Samskaras, emotional eating & choosing your destiny

from-now-to-wow-10-day-green-smoothie-cleansee

Sequentially, day eleven follows day ten. No big deal, unless it is the first day after the last day of a ten day cleanse. Day eleven then becomes ripe with choices and truths. Ten days ago I committed to omit coffee, alcohol, sugar, dairy and processed foods from my diet. Today, I get to decide if I take back the things that were contributing to the slippery slope of feeling lousy that I wanted off of in the first place. A nutritional cleanse has always been the best way for me to kick my bad habits to the curb and get back in the practice of respectable living.

Each time I do a cleanse people inquire about what it is exactly that I am doing. There is a certain curiosity around gritty shakes and denial. The idea behind cleansing is to restrict ones diet of allergic foods and remove toxins from the body. It also includes limiting toxins from ones environment. The body is then able to assimilate foods more easily. Adding nutrient rich shakes and supplements promote tissue cleansing, improved digestion and organ function. The body is allowed a break and provided an opportunity to “take out its trash”. A cleanse is the first stage of handling toxicity. Real change and healing occurs in the time following the detoxification program if one decides to continue on with elimination eating and healthier habits. Otherwise, the “trash” will have been taken out but it will pile right back up again.

Onlookers often say they want to do a cleanse too but aren’t quite ready yet. They are waiting for that “one thing” to spur them on. In order to eat endless salads, take 12 supplements 3 times a day and drink shakes they need the motivation of jeans that don’t button, poor sleeping, digestive distress, or some other thing they have heard about that they think they need in order to “get” healthy. Sometimes an upcoming event, wedding or class reunion is what finally puts someone over the risky edge.

I don’t mind the shakes. After doing two cleanses a year for the last twenty five years I have the eating regime down. For years I have offered group cleanses in a class environment for education and support. I have observed that what is most difficult for people is the awareness that comes about the relationships and emotional attachments they have to food. Suddenly a cleanse becomes less about what to eat and not eat and it becomes about the relationships and emotions of their habitual life choices.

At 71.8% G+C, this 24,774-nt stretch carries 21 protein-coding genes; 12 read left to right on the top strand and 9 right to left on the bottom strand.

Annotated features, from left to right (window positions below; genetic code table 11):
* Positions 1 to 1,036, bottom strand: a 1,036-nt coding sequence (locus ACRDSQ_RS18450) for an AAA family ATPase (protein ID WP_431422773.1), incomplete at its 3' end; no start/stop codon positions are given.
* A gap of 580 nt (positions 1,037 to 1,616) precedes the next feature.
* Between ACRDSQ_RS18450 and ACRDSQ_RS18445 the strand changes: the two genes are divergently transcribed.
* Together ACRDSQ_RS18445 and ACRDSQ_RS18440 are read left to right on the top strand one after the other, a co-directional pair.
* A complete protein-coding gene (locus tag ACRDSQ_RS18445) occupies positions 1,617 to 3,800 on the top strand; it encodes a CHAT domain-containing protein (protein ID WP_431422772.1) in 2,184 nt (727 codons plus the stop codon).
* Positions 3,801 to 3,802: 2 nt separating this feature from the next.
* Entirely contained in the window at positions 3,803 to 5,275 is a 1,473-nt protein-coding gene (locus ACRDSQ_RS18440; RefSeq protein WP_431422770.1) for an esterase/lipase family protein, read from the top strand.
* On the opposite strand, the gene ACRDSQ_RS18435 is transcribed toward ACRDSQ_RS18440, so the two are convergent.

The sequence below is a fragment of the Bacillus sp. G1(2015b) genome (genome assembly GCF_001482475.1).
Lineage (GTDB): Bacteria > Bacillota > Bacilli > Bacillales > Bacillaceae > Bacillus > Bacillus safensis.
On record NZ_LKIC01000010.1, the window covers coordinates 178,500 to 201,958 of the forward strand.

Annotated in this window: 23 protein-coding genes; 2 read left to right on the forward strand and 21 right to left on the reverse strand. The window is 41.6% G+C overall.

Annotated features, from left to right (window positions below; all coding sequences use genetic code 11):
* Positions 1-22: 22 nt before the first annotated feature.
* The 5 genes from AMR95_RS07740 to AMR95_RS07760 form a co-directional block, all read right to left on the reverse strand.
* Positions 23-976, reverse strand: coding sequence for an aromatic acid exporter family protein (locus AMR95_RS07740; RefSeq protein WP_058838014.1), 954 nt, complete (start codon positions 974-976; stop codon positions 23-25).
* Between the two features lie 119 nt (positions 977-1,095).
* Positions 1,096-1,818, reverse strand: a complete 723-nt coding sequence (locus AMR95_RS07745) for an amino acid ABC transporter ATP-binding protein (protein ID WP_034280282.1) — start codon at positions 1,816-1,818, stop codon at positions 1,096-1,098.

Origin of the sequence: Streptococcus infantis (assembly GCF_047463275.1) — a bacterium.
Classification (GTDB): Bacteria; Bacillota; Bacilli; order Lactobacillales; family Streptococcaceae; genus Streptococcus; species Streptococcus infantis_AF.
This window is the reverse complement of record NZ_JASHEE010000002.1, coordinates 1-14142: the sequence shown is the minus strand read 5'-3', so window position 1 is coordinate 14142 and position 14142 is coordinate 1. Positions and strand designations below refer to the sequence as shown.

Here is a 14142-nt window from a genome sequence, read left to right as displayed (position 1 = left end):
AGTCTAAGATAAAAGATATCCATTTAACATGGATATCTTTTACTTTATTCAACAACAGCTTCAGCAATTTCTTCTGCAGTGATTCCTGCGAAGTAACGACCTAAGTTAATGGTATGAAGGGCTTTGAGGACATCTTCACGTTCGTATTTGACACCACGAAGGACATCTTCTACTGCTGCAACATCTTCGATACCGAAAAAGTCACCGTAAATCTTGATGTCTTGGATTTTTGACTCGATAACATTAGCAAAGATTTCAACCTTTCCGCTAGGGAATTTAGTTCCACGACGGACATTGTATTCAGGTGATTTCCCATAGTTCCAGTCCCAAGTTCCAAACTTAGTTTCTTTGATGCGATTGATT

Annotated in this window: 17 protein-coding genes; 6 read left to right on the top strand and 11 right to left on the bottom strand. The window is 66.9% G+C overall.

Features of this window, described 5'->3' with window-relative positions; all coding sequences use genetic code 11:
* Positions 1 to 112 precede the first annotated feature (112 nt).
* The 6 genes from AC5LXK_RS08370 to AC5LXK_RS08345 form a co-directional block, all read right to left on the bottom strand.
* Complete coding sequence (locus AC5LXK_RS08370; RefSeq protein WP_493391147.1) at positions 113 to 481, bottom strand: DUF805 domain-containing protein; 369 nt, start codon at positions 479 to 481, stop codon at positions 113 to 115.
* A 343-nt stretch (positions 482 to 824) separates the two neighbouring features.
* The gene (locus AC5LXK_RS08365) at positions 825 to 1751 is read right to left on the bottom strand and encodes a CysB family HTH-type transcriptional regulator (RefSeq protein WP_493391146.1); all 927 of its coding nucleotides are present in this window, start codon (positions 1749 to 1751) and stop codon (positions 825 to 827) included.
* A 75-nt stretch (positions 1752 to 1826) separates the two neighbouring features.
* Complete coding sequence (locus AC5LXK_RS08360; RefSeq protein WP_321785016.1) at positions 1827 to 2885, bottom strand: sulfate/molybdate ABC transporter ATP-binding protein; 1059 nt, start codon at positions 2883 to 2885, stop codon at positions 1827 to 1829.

In Sanskrit, there is the word “samskara” which describes patterns or actions that make up our conditioning. Samskaras are derived from the subtle impressions of our past thoughts, beliefs and actions. The prefix sam (means well thought out or well planned) and kara (means the action, cause or doing). Therefore, “samskara” means “a well thought out action”. These could be considered mental or emotional patterns that cycle over and over in our lives. These patterns may be constructive or destructive. They can be constructive such as offering compassion to yourself or others, or destructive such as self-criticism. By way of action, a samskara could be offering compassion with touch or kind words or it could be pouring oneself another glass of wine instead of practicing self-compassion.

 

More importantly, when we act in a thoughtful manner an impression is made on our mind. With repeated action the impression strengthens. This thought and action then become a habit. Good or bad, constructive or destructive.mind impressions An ingrained habit that alters our body chemistry becomes an addiction and when they become strong or hard wired in our brains enough to alter our thinking process, it is considered a “samaska”. We become a product of our thinking or chemical habits or we are unconsciously influenced by the best entry level road bike here, these impressions and therefore our past becomes our destiny. Without interruption, the negative samskaras can hinder our positive evolution.